|Date of Birth||December 5, 1893|
|Place of Birth||Withingham, Gloucestershire|
|Battalion||1st Gloucester Regiment|
|Enlisted / Conscripted||Enlisted|
|Theatre of Service||Europe|
|Prisoner of War||No|
|Date of Death||30/11/1969|
|Age at Death||76|
|Buried At||Lake of the Woods Cemetery, Kenora, Ontario|
Albert John Edward Stevens was born on 05 December 1893 in Withingham, Gloucestershire, England. His parents were Edwin Stevens and Esther Ann Higgins. Second youngest child of the family, Albert’s twelve siblings included: Rosetta (1874-1957), Eunice (1876-1955), Mildred (b. 1877), Frederick (1878-1899), Arthur (1879-1960), Clara (1881-1920), Christina (1883-1920), Alice (1884-1943). Ellen (1888-1922), William (b. 1890), Charles (1892-1915), and Alfred (1898-1976).
Just after his 16th birthday, on 06 January 1910, Albert joined the British Army. The 1911 England Census shows him residing in Horfield Barracks, Bristol, England with the 3rd Gloucester Regiment. With the start of WW1 Albert was sent to France as a signal man. On 21 December 1914 he was wounded. Shot by a sniper, a bullet entered his left eye and exited the back of his head. When discovered by a medic, apparently Alfred was proclaimed to be dead, but he was brought to a casualty clearing station and his journey to recovery began. Fitted with a glass eye, he was discharged from the army on 15 March 1915 and given a full pension because of his injury. He also received the Mons Star and one bar. Albert spent long months in hospital and it was there that he learned to knit – a hobby he enjoyed for the rest of his life.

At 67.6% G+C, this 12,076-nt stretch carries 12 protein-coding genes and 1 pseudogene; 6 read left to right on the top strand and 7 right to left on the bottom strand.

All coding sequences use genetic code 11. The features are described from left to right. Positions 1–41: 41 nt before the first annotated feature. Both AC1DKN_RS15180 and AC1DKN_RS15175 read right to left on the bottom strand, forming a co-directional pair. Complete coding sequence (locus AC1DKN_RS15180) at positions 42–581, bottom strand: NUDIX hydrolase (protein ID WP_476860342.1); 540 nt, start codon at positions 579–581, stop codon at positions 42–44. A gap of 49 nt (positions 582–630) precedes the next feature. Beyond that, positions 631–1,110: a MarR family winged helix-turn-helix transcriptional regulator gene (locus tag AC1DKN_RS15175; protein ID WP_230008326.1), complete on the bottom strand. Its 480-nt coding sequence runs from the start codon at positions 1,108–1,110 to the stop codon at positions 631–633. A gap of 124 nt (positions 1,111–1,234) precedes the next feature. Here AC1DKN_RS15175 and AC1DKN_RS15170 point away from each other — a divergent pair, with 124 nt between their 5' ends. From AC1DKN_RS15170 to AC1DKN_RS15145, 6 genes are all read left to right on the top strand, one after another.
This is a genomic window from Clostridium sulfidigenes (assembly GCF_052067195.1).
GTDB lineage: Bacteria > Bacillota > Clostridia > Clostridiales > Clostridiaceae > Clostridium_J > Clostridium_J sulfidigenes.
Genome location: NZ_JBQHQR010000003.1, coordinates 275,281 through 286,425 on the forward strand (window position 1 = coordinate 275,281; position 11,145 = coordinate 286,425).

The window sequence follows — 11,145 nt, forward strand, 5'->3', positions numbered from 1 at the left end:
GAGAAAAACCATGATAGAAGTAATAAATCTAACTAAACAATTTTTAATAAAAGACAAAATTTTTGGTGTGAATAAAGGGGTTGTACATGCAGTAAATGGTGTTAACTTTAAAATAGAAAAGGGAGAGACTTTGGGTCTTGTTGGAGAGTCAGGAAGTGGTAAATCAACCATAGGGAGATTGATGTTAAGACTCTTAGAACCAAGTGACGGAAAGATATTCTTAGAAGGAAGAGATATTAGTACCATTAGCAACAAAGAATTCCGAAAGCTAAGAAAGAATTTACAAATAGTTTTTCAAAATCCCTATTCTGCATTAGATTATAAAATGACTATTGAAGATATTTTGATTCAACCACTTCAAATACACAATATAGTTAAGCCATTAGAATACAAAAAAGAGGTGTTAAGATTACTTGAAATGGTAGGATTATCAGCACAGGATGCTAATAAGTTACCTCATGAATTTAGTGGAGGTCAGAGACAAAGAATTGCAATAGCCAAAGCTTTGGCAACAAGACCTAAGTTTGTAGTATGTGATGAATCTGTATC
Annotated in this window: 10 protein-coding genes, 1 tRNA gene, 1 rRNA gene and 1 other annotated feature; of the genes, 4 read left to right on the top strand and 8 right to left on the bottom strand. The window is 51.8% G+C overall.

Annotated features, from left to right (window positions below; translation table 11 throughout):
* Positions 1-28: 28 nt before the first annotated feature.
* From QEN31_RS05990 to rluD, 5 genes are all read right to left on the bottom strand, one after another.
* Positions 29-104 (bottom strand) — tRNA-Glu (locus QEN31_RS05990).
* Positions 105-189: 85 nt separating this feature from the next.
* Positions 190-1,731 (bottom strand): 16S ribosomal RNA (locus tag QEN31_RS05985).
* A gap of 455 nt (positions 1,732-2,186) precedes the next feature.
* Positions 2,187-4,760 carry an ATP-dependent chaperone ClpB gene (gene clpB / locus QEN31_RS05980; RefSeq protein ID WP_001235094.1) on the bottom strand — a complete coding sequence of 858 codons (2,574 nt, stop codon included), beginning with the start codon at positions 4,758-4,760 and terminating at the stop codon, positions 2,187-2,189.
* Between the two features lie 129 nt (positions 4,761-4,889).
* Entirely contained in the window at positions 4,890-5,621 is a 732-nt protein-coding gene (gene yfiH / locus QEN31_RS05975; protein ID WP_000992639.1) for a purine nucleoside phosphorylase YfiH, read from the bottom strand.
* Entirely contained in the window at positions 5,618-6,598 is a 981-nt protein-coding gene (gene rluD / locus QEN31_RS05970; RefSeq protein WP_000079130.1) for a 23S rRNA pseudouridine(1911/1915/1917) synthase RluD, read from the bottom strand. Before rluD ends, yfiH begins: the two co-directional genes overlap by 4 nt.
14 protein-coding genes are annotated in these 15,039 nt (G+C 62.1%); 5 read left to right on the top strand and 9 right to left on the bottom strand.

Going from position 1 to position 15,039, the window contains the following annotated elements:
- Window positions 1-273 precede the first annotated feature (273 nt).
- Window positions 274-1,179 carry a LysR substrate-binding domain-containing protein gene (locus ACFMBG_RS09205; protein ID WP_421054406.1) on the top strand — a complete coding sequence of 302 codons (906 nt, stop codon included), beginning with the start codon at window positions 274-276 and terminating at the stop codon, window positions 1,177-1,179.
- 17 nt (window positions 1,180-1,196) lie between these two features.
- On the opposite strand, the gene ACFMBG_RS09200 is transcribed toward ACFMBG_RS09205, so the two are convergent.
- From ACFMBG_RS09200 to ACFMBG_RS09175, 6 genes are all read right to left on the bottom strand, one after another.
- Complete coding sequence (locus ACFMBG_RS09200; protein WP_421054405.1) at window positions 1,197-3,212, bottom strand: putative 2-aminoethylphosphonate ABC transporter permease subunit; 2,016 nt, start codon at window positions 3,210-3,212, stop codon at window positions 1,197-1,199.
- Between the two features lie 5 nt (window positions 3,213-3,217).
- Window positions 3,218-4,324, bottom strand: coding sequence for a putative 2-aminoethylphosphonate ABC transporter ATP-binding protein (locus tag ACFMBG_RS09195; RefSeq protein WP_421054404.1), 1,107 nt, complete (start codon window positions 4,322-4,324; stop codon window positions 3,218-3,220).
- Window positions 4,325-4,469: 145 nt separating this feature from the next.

On 15 April 1922 Albert married Emily Elizabeth Gurney in Foleshill, Warwickshire. They had a daughter, Patricia, born in 1923 and a son, Albert who was born and died in 1925. On 19 March 1926 Albert, Emily, Patricia and Emily’s nine year old sister, Lois, departed Southampton aboard the Minnedosa and sailed to Canada. They made their way to Argyle, Manitoba. Four more children were born – Charles (1926-2006), Edwin (1933-1997), Doris (married Wilfred Smith) and Winnie (married Rennie Berard). The family also lived in Teulon, Manitoba and then Winnipeg where Albert began working as a letter carrier in 1935. In 1938 they moved to Kenora, Ontario and Albert continued his work as a letter carrier until his retirement in 1955. During World War 2 Albert joined the Home Guard in Canada.
After his retirement, Albert and Emily returned to England for a few years and operated a fish and chips shop called the Fairview Diner. Missing their children and the wilds of northwestern Ontario they came back to Canada.
Albert was a staunch member of the Kenora Legion often working as the doorman. He loved to fish and hunt and in 1969 Albert and two others received a U.S. Patent for a Boat Portaging and Carrying Device they had designed.
Albert’s granddaughter, Barbara Duguay, remembers him as a very kind, proper British gentleman. She recalls accompanying him on medical trips to Deer Lodge Hospital in Winnipeg, and that he would take his glass eye out at night and keep it in a glass beside the bed.
Albert John Edward Stevens passed away on 30 November 1969 and is buried in Lake of the Woods Cemetery, Kenora. Emily died in 1980 and she’s buried beside him.
Albert’s brother, Charles John Stevens, also served in WW1 and was killed in action on 04 September 1915.